We got the final Wonder Woman trailer yesterday. So we took that, and every other bit of footage we’ve seen, and teased out as many plot points and rumours as we could.
“Diana, fighting does not make you a hero,” says Hippolyta (Connie Nielsen).
Little child Diana responds, “What if I promise to be careful? Just as you have been?”
“Be careful of mankind, Diana. They do not deserve you.”
“You have told me this.”
This trailer features a lot of young Diana, which it looks like will help explain why Diana decides to go off to help in World War I. What’s really interesting here is that, if this summary of the motivations of the villain is true, Hippolyta and Ares (rumoured to be played by David Thewlis, but it’s unconfirmed) have a bit in common, mainly a hatred of mankind: Ares out of envy for how Zeus treated them better than the gods, and Hippolyta out of anger for mankind enslaving the Amazons in the past.
We know several new things about this scene: The first is that takes place about halfway through the movie. The second is the reason Diana (Gal Gadot) crosses no man’s land is because she sees “women and children” in danger from the Germans and decides to rescue them all on her own. The third — and likely a major part of the reason we’ve seen this scene so often in the trailers — is that when she takes off her robe and walks up the ladder, it’s the first time she’s seen in the iconic Wonder Woman outfit in this movie.
Director Patty Jenkins said of the scene, “It’s when she says, ‘Enough is enough.'”
Back to young Diana! Hippolyta says, “I do not deserve you.”
Diana: “You’ve told me this story.”
Presumably this is her origin story, but exactly what her origin is in the movie is a mystery. The traditional backstory for Wonder Woman has her made from clay. However, evidence and rumour suggest that Diana’s movie origin follows DC Comics’ New 52 continuity and, therefore, Diana’s father is Zeus.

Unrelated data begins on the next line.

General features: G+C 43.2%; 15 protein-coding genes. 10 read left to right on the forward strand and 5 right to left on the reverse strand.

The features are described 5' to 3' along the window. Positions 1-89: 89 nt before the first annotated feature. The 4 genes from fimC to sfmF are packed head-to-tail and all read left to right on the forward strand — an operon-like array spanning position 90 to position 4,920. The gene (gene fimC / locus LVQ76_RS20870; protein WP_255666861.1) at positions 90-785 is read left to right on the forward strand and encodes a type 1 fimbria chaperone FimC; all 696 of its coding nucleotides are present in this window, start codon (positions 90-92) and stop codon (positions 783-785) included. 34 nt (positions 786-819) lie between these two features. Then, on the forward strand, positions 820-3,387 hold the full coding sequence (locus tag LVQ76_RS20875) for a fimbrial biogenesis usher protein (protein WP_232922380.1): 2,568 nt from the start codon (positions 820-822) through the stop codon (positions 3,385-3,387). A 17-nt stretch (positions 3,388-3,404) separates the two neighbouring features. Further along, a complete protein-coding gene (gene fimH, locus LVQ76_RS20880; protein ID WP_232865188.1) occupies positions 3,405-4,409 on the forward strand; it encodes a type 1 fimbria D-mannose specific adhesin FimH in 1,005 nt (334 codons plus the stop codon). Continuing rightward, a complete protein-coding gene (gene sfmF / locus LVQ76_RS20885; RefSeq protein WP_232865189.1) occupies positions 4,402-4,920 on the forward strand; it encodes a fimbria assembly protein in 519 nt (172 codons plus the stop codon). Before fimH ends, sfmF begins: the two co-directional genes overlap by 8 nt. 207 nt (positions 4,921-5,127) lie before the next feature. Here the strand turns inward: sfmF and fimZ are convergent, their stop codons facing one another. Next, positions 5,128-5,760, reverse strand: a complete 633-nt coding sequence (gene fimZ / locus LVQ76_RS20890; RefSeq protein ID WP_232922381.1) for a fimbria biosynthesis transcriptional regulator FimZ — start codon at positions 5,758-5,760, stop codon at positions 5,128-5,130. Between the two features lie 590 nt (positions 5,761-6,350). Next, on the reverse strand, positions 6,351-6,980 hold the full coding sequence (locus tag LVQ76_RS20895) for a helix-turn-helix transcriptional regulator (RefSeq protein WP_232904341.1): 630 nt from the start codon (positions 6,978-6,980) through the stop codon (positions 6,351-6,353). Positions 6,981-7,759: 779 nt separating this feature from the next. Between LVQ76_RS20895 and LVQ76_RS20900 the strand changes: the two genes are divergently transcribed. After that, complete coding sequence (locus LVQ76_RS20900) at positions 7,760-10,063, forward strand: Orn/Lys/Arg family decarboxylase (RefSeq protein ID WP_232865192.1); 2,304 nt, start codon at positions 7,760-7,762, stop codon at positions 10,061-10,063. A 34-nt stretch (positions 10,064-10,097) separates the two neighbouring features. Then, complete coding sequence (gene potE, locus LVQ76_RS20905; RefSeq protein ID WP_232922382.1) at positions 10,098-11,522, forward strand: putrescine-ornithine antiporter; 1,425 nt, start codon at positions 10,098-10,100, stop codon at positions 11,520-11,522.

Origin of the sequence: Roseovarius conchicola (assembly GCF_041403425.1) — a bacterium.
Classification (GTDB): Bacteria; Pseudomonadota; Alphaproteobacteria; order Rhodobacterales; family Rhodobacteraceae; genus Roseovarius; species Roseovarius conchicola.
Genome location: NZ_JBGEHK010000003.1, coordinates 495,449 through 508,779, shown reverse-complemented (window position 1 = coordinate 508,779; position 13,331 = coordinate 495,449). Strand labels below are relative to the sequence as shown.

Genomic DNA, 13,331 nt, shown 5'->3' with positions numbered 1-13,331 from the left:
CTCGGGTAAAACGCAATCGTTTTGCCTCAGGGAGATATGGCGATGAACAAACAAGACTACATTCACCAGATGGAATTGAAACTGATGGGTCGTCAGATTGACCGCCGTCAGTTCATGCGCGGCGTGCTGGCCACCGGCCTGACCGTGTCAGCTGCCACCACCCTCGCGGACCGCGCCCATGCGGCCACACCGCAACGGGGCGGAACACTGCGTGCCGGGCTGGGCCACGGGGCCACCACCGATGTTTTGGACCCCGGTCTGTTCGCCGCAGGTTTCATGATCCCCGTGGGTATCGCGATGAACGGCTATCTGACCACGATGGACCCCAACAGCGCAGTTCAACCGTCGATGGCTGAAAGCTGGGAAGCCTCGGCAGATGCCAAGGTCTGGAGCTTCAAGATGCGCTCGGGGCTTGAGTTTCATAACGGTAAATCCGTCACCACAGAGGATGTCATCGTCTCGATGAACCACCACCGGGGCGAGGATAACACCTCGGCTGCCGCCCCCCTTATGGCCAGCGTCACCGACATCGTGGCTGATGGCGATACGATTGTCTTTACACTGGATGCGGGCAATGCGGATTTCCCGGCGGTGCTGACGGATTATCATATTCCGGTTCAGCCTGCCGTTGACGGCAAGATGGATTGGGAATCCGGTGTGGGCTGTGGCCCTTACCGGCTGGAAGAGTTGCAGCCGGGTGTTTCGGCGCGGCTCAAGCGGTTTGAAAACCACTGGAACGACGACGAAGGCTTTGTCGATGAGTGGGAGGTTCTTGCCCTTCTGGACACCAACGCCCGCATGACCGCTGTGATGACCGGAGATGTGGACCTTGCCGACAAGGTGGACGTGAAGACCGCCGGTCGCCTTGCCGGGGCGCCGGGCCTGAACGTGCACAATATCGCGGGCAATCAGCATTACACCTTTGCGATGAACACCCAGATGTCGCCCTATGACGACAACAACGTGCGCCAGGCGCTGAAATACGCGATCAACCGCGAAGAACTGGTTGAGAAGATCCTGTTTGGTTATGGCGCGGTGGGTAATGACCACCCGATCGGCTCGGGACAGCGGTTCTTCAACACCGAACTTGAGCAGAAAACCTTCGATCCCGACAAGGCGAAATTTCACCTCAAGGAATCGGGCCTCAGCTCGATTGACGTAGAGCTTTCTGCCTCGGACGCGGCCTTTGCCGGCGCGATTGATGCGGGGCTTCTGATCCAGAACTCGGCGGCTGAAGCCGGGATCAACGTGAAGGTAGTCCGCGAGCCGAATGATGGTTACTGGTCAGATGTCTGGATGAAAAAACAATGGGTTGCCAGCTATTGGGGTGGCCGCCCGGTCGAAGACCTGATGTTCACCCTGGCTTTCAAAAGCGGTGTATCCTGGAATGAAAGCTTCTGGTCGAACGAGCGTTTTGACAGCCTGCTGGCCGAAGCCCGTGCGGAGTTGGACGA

Which is interesting, because the timeline of this movie has Zeus very dead at the hand of Ares, the last remaining (but injured by Zeus) god. Themiscyra was, in this movie, created by Zeus in his dying moments as a safe haven for the Amazons.
Here, Steve Trevor (Chris Pine) crashes in the waters near Themiscyra having stolen information about a dangerous chemical being deployed by the Germans. He’s a spy AND a pilot. Quite a catch!
Steve: “What is this place? Who are you people?”
Diana: “We are the bridge to a greater understanding.”
Steve’s face says it all in terms of how little sense that makes. Also, I really feel there is some dialogue cut out to make this a funny moment for the trailer.
We’ve seen some of this scene, where Steve explains WWI to the Amazons, before. Now, though, we see that he’s answering Hippolyta’s questions with some Lassos of Truth secured around him, meaning we can trust everything he’s saying here.
And what he says — although it’s in voiceover and thus could be from a different scene entirely — is that the danger comes from someone the “boys in the trenches” called Doctor Poison.
The scene shows Steve witnessing a bit of what Doctor Poison’s gas can do, even with a gas mask.